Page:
Joining a bee club in your area is a good idea. You will meet others who really know what they’re doing, along with people who are just learning like yourself. Bee clubs have speakers and often sponsor classes. Some clubs own equipment such as extractors that members can borrow. I joined the Central Virginia Beekeepers Association–East and have made many new friends in the process. Besides learning much from what goes on in the meetings, one of our members, Paul Hodge, puts out a monthly to-do list for us. It was through his encouragement and guidance that so many of us have divided our hives and started a nuc this year to raise new colonies. Thanks Paul!
Hook up with a mentor and/or friend for this journey. You can most likely find one at the bee club. Sometimes they have a list of members who have volunteered to be mentors. Just ask. A mentor can take you through the initial steps of knowing what to do and can be a resource to call on for help. A good friend is someone who will join you regularly working your hive and extracting honey. A local mentor in my area was Mr. Mac, who passed away the year I got started in bees. I never met Mr. Mac, but I’ve sure learned a lot from him through those that he mentored over the years. “Mr. Mac always said…..” peppers many conversations. Thanks Mr. Mac, for teaching so many people, so that they can teach me!
This year I have three hives. One is a strong hive that made it through the winter, one is a split that I made from that hive this spring, and the third is from a package that I ordered in December for April delivery, not wanting to assume my bees would overwinter. I have honey this year! It is the first appreciable amount from my bees that I’ve had. That strong hive filled two supers of honey for me. My bee buddy, Angela, and I extracted it recently along with a super from her bees. Until now, I may have had a few frames of honey from my bees that I extracted by cutting off the cappings and leaving the frames upside down in a picnic cooler so that the honey would drain out. I put canning jar lids down as spacers to hold the frames off the bottom of the cooler. I have gotten together with Angela before to extract honey and we uncapped it over canning pots to capture the wax. This year I splurged and bought an uncapping tank from Brushy Mountain Bee Farm. This tank is actually called a multi-use straining system in their catalog. Angela owns the extractor we use.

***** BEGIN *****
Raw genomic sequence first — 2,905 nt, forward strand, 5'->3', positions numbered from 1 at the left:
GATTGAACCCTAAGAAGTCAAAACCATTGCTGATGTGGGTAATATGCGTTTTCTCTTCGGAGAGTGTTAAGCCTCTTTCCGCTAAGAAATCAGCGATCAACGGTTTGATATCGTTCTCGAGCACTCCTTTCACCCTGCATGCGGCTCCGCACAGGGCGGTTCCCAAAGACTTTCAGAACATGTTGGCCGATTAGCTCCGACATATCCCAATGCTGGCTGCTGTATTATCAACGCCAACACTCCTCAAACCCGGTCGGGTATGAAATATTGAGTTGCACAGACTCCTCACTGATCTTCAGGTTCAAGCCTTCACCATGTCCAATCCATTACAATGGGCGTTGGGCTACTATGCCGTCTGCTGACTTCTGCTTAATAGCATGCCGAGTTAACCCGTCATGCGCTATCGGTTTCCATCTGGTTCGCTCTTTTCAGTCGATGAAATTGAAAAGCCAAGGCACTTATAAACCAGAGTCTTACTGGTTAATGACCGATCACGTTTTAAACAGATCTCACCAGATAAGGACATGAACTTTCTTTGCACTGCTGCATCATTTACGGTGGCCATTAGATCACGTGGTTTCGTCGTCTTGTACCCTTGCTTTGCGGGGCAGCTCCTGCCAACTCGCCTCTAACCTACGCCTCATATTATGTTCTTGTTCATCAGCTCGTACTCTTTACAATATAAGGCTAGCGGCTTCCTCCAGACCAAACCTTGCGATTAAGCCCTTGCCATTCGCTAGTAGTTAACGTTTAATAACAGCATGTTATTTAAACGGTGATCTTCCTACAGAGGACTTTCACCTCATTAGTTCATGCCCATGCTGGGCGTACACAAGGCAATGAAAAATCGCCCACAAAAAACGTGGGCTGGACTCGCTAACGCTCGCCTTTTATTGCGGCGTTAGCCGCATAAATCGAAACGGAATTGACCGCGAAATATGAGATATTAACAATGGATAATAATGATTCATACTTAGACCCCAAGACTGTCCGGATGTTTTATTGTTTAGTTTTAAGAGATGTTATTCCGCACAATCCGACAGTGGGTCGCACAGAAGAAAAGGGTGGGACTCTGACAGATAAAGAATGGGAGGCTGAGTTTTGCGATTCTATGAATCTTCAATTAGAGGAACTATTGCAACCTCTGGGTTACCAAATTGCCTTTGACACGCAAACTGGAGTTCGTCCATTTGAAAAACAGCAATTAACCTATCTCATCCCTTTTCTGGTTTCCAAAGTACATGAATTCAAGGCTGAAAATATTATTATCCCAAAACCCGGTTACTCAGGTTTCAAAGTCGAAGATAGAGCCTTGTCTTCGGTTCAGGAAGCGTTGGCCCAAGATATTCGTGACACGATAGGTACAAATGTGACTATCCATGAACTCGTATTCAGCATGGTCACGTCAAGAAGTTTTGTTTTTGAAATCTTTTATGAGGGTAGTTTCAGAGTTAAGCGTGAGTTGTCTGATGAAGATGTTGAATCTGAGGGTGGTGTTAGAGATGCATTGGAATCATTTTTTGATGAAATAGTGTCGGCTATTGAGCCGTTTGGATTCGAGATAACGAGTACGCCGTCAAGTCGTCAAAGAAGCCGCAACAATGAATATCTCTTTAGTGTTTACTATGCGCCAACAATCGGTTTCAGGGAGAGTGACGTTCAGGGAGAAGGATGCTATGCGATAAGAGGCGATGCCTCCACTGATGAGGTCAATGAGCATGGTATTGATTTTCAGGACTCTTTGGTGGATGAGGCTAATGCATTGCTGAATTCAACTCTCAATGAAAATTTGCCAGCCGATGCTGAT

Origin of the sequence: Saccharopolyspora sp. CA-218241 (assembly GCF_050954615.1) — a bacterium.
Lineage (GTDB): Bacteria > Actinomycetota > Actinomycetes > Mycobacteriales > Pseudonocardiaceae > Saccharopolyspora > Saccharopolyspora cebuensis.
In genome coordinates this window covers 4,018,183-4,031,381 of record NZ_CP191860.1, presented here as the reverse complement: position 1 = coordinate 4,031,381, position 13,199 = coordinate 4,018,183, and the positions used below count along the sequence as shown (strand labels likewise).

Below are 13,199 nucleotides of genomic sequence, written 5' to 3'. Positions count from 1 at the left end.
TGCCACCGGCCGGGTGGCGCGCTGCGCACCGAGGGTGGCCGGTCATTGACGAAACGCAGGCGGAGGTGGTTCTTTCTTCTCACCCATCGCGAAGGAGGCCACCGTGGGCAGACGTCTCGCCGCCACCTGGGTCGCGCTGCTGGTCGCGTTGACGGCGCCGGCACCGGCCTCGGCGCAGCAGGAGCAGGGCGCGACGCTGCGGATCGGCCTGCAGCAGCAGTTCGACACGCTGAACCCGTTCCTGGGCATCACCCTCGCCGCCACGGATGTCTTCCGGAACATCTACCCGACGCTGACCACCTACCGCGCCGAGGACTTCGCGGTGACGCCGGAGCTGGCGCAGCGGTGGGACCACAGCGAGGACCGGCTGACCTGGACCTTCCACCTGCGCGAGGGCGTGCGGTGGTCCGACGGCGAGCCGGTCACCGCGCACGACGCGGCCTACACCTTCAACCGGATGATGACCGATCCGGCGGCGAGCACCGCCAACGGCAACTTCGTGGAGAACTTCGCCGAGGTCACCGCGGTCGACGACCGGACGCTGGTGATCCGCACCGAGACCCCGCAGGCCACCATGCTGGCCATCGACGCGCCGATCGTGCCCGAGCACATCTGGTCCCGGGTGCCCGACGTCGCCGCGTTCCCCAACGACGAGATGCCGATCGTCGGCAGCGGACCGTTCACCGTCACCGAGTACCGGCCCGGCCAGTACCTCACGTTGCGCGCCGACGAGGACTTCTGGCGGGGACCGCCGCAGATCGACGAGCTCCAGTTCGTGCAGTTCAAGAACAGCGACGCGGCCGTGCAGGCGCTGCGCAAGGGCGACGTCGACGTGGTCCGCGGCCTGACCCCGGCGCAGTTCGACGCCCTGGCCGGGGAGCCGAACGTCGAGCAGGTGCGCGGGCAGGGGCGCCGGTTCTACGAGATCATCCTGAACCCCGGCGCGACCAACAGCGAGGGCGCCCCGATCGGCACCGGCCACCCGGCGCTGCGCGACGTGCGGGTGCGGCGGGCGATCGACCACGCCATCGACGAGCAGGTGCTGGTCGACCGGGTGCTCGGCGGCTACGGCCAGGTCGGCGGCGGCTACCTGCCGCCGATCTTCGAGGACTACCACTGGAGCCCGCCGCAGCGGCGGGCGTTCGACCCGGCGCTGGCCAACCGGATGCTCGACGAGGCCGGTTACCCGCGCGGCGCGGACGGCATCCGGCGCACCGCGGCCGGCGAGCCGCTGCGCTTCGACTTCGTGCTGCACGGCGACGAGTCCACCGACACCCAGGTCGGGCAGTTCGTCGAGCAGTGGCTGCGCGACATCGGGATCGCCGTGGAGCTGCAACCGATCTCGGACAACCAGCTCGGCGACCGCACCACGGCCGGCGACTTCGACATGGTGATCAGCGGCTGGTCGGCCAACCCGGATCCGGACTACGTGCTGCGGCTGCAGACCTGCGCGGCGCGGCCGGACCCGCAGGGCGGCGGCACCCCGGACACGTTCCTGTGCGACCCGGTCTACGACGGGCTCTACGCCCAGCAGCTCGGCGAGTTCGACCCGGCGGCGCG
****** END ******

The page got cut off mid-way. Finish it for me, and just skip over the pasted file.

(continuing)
Uncapping requires a long serrated knife and special ones are made for that job. A five gallon plastic bottling pail is good to have. Even the years I didn’t get any honey from my bees, I still had honey when another bee buddy, Freda, gave me her surplus. The extractor has to be drained periodically during the process and you have to put it somewhere in a hurry. You bottle it from that bucket. A strainer that fits over the top of the bucket is good to strain out the bits of wax and bee parts that may come off the frames. I have such a strainer, but couldn’t find it when we extracted, so in the picture you see it being strained as it goes into the jars. I much prefer straining it as it goes into the bucket. When you’re done, just leave the sticky equipment outside for the bees to clean up.
There is so much to learn about beekeeping and I hope you decide to jump in and be part of it. Go ahead and join a bee club even if you don’t know when, if ever, you will get bees. Older beekeepers are probably looking for volunteers to do some heavy lifting for them while tagging along in the beeyard. That could be you!
For those who are local, beginning today I am giving a series of talks for three weeks at Midlothian and Bon Air Libraries in Chesterfield County. I’ll present Feed Your Family from Your Own Backyard, Part 1 (GROW BIOINTENSIVE), Part 2 (garden planning), and Part 3 (cover crops) Tuesdays at Midlothian and Wednesdays at Bon Air. Contact the library for more information. Attendance is free, however registration is recommended. See you there.